Mr. Hull: If the federal government were to work with the major cities, because that is where big parts of the population are, it would free up some of the resources of the province to work with the smaller municipalities. They, too, could then create those templates for the smaller communities and work with them to ensure that they have plans. Manitoba has provincial legislation that you must have a plan, a coordinator and a response mechanism in place. That is in every municipality of Manitoba.

The major cities are unique; for example, in Manitoba, there is the city of Winnipeg at 650,000 and Brandon is next at 50,000. The province should focus on smaller municipalities and support them more, because we are so unique and there is nothing more the province can offer us. I have more sandbag machines than the province has. We have a greater public works department than much of the province has. My needs are so different that the federal government can address them better. That is just my opinion.


Senator Banks: In your opening remarks, you said that the planning and capacities in Winnipeg for emergency response are very small in comparison to other cities. Is that in terms of dollars per capita? If it is not in dollars per capita, why are they very small in comparison? Is there not enough attention paid to you by Winnipeg city council?

Mr. Hull: You are only as good as your last disaster....

I need to ask the politicians how prepared they want to be. I need to tell them that if they want to be very prepared, we need certain things.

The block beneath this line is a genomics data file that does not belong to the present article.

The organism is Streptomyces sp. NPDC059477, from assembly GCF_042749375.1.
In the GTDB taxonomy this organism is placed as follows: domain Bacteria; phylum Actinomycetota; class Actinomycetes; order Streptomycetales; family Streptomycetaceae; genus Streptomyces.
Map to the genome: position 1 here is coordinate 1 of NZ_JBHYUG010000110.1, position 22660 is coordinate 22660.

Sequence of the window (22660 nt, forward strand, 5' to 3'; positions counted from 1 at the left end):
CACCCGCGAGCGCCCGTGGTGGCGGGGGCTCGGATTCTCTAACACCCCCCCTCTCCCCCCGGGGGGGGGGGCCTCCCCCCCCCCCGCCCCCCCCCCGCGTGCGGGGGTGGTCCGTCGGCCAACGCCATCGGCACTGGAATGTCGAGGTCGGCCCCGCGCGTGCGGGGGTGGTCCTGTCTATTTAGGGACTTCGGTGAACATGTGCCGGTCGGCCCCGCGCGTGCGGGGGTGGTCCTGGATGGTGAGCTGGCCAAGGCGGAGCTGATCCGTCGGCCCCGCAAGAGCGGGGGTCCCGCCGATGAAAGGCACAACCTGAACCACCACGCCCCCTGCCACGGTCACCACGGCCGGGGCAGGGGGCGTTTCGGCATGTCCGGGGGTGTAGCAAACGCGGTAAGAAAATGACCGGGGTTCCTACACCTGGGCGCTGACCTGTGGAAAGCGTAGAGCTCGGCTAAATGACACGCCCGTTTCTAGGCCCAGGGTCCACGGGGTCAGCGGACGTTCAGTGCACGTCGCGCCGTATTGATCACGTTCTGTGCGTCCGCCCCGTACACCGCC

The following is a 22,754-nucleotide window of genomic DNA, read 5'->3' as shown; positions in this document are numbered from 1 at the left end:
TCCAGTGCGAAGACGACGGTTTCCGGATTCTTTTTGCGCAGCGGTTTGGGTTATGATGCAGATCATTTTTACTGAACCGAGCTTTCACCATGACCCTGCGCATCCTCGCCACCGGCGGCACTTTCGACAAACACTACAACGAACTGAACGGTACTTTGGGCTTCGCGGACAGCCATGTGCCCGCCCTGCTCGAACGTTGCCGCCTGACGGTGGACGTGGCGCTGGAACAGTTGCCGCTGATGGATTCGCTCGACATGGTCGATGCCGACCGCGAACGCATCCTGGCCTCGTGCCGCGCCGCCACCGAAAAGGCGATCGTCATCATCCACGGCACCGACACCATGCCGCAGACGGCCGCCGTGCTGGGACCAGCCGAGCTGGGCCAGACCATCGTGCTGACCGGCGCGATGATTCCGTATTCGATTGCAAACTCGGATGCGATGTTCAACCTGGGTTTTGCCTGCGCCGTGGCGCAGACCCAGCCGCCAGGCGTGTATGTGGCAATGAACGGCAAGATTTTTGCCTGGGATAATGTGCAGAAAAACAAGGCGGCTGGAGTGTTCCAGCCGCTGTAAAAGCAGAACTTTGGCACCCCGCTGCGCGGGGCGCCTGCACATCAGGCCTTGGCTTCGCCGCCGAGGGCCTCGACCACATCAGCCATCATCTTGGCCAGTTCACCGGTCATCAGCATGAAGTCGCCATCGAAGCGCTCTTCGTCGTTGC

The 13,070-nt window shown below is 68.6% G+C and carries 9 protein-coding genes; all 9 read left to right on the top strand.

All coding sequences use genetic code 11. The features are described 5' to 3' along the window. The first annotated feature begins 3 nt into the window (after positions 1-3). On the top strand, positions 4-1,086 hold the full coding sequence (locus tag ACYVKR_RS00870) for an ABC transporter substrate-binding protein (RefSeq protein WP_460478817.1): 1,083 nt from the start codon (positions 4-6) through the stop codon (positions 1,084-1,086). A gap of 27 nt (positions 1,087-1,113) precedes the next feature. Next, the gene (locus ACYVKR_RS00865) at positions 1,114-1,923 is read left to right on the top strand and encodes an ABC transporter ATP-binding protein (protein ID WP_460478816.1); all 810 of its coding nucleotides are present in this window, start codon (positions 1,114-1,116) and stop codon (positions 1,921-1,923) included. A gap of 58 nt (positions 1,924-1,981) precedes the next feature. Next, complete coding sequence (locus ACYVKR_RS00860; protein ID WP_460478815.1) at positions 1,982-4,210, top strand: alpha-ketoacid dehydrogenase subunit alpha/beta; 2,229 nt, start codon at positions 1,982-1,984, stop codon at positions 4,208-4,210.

For my budget submission in 2008 I did a per capita spending analysis with some of my contacts. I sent out about 20 requests and got 12 responses. On 8 of them, Winnipeg ranks the lowest in per capita spending.

A good friend of mine in Brandon, Manitoba, spends 20 times more than I do, because his administration understands the importance of it.


Special Note: for CANALERT, mentioned above, there is a local audio blog that talks about it on an ongoing basis as some huge mystery project that they're trying to nudge the government into action on ?! (I assume so that when it does roll out they can somehow declare that it was due to them !) .
Sky over Balmoral Street
A couple of weeks back, via Google, I came across a couple of CANALERT / 511 presentations - the one Hull mentions was in Montreal, I believe. Keep Googling and you will find the name and contact information, including email address, of the project manager in charge of the file for the feds (hint: Industry Canada).

If interested in CANALERT you may also want to check out the Senate Committee mentioned in my 'part 1' for the February 2008 presentations on the national public alerting system to the committee explaining in some detail the hows, whens and challenges of the system.